Now we show how using eigenvalue constraints promotes physical coherence and interpretability of the learned model. Following figure 7 shows concatenated eigenvalues in the complex plane for weights of the state transition maps fxf_x with and without eigenvalue constraints. We also compare the eigenvalues of the classical unstructured recurrent neural model which lumps the building dynamics into a single block ff. Please note that we plot only eigenvalues of the neural network’s weights. Hence the dynamic effects of the activation functions are omitted in this analysis. However, all our neural network blocks are designed with GELU activation functions, which represent contractive maps with strictly stable eigenvalues. Therefore, based on the argument of the composition of stable functions, the global stability of the learned dynamics is not compromised.


Figure 7(a) shows the effect of proposed Perron-Frobenius factorization, and verifies that the dominant eigenvalue remains within prescribed bounds λmin=0.8\lambda_{\text{min}} =0.8 and λmax=1.0\lambda_{\text{max}}=1.0. Hence the disipativeness of the learned dynamics is hard constrained within physically realistic values when using eigenvalue constraints. Another interesting observation is that there are only two dominant dynamical modes with eigenvalues larger than 0.80.8, one per each layer of fxf_x. While the rest of the eigenvalues fall within 0.050.05 radius, hence representing less significant dynamic modes. This indicates a possibility to obtain lower-order representations of the underlying higher-order nonlinear system, a property useful for real-time optimal control applications. On the other hand, as shown in figure 7(c), using a standard recurrent model with lumped dynamics results in losing physical interpretability and generates physically implausible unstable dynamical modes violating the disipativeness property. Moreover, the imaginary parts of unconstrained dynamics shown in figure 7(b) and 7(c) indicate oscillatory modes of the autonomous state dynamics. However, in the case of building thermal dynamics, the periodicity of the dynamics is caused by external factors such as weather and occupancy schedules. From this perspective, the structured models using eigenvalue constrained weights are closer to the physically realistic system dynamics.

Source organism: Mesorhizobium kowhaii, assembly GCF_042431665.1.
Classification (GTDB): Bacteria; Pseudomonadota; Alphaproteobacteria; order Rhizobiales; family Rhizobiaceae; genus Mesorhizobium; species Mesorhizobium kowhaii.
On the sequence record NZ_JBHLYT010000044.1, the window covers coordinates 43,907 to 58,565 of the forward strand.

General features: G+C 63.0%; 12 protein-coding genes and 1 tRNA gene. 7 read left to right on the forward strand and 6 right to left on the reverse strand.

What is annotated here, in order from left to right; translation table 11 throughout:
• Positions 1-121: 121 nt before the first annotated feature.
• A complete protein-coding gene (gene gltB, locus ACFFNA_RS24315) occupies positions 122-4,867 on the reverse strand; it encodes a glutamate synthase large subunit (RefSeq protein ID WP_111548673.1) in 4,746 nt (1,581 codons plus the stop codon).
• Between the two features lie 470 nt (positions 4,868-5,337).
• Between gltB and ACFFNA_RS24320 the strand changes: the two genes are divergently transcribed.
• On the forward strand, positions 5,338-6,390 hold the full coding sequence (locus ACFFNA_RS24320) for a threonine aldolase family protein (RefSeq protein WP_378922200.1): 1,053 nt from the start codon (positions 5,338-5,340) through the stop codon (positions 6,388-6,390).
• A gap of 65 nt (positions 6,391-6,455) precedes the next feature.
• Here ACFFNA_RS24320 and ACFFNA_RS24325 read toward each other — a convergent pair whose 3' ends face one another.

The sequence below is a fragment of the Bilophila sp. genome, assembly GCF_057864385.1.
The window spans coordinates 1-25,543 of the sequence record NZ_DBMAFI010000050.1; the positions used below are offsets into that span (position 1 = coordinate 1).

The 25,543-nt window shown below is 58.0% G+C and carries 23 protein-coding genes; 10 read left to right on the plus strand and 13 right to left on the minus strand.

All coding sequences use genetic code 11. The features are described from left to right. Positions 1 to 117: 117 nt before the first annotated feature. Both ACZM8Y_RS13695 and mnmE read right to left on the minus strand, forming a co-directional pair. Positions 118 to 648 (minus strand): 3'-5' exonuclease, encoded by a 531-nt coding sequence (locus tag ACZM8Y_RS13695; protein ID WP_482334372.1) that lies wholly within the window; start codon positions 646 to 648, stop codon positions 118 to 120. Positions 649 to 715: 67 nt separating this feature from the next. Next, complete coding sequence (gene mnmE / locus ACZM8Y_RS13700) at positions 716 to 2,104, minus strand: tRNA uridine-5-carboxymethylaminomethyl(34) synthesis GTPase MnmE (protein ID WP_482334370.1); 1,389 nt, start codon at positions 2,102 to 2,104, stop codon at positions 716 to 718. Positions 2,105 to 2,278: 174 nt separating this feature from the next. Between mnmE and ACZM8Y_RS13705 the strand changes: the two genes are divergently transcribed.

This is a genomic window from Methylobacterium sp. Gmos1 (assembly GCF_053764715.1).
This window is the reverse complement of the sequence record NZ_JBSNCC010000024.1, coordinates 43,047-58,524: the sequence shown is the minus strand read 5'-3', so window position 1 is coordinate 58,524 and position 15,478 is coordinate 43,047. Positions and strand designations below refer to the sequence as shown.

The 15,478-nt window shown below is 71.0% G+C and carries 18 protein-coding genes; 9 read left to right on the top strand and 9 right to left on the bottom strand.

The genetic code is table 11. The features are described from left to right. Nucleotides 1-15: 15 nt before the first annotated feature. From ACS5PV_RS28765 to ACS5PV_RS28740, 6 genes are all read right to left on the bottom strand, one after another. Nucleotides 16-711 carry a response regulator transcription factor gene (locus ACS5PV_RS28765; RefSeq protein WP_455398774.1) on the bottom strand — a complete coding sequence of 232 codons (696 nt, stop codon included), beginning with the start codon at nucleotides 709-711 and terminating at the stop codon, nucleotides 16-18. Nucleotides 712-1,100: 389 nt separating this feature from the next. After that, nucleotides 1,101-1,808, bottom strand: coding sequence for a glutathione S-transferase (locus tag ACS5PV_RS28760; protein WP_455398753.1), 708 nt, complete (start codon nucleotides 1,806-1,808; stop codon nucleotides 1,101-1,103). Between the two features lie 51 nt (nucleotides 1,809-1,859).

Reliable data-driven methods that are cost-effective in terms of computational demands, data collection, and domain expertise have the potential to revolutionize the field of energy-efficient building operations through the wide-scale acquisition of building specific, scalable, and accurate prediction models. We presented a constrained deep learning method for sample-efficient and physics-consistent data-driven modeling of building thermal dynamics. Our approach does not require the large time investments by domain experts and extensive computational resources demanded by physics-based emulator models. Based on only 10 days’ measurements, we significantly improve on prior state-of-the-art results for a modeling task using a real-world large scale office building dataset. A potential limitation of the presented approach is the restrictiveness of the used constraints, where wrong initial guess of the eigenvalue and penalty constraints bounds may lead to decreased accuracy of the learned model. Future work includes a systematic comparison against physics-based emulator models and other standard data-driven methods. Authors also plan to use the method as part of advanced predictive control strategies for energy-efficient operations in real-world buildings.


This research was supported by the Laboratory Directed Research and Development (LDRD) at Pacific Northwest National Laboratory (PNNL). PNNL is a multi-program national laboratory operated for the U.S. Department of Energy (DOE) by Battelle Memorial Institute under Contract No. DE-AC05-76RL0-1830.